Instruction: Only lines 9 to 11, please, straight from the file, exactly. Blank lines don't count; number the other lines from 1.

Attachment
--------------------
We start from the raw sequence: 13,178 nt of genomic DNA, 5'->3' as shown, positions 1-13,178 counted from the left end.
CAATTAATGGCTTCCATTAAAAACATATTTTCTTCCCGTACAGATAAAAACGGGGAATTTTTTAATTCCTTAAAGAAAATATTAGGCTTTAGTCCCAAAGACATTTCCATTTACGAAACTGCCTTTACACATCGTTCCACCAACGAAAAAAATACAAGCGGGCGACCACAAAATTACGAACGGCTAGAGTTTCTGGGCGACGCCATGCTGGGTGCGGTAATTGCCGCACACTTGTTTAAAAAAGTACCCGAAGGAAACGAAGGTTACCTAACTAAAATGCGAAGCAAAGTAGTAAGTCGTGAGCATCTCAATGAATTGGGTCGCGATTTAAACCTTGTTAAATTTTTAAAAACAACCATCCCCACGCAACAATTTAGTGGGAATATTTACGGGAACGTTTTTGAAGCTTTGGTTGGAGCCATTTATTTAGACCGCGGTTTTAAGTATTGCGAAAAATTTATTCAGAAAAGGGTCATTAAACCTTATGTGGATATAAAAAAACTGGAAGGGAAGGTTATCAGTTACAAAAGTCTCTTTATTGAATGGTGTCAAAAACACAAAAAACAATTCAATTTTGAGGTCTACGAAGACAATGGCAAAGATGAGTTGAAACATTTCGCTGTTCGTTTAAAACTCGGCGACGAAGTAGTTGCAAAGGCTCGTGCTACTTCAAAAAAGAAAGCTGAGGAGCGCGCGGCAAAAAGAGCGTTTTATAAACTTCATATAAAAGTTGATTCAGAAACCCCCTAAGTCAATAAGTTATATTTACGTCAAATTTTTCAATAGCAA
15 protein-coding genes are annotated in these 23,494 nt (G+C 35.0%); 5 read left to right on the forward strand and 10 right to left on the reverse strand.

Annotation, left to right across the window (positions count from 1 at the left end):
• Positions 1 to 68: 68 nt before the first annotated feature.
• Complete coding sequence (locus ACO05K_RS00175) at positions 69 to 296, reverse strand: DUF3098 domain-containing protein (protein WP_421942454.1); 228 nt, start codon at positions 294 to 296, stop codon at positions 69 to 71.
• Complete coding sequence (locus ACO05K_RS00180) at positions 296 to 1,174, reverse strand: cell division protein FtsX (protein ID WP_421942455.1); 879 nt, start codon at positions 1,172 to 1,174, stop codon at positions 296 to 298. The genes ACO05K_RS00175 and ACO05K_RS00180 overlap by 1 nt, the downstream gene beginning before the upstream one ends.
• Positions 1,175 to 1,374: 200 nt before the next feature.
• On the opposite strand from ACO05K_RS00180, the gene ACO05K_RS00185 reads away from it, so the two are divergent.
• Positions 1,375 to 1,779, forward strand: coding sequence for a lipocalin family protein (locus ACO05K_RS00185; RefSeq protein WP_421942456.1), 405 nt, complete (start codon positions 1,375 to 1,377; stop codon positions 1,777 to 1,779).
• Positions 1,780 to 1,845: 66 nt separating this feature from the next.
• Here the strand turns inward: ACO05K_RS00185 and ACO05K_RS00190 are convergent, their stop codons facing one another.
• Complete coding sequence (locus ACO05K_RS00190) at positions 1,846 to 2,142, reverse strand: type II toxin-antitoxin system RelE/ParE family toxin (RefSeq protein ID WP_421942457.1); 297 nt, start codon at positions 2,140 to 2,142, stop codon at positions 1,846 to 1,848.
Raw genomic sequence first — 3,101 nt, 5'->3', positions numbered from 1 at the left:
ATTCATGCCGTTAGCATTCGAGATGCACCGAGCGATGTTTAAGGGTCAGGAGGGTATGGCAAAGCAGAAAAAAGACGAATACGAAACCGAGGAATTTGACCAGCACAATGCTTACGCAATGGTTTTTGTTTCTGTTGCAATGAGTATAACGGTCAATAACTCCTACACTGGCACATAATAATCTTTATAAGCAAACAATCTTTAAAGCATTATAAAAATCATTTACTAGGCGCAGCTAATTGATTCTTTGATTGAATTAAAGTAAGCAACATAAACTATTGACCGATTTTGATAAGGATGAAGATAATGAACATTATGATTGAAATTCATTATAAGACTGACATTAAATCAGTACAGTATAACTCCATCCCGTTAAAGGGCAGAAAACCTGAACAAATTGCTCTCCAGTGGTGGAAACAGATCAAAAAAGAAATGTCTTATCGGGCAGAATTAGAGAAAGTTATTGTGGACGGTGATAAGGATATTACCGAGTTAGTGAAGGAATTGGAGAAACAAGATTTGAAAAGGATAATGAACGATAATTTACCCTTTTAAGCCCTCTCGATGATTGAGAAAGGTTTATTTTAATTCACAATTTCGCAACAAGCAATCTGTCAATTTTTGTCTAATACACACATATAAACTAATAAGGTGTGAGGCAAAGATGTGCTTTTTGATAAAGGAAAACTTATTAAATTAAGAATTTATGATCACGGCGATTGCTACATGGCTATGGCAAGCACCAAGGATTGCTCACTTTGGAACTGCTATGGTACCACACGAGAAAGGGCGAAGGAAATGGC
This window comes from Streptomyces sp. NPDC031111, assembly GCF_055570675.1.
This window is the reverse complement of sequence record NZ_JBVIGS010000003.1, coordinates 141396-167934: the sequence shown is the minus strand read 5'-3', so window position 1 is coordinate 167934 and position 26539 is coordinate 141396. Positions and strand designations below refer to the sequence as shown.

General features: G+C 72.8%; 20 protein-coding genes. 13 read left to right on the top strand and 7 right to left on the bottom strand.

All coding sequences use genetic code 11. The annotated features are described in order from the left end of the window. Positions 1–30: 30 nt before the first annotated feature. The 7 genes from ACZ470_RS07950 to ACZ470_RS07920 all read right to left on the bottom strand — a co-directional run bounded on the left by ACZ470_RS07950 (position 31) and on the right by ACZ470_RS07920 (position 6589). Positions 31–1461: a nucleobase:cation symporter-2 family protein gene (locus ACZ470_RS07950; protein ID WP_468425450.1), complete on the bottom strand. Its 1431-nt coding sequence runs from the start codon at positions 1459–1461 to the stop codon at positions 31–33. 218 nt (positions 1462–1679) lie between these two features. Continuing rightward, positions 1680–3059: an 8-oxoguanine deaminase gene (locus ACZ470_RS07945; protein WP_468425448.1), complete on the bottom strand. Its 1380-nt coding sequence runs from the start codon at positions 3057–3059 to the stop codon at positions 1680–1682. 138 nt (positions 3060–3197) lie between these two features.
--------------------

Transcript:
• On the opposite strand from ACO05K_RS00180, the gene ACO05K_RS00185 reads away from it, so the two are divergent.
• Positions 1,375 to 1,779, forward strand: coding sequence for a lipocalin family protein (locus ACO05K_RS00185; RefSeq protein WP_421942456.1), 405 nt, complete (start codon positions 1,375 to 1,377; stop codon positions 1,777 to 1,779).
• Positions 1,780 to 1,845: 66 nt separating this feature from the next.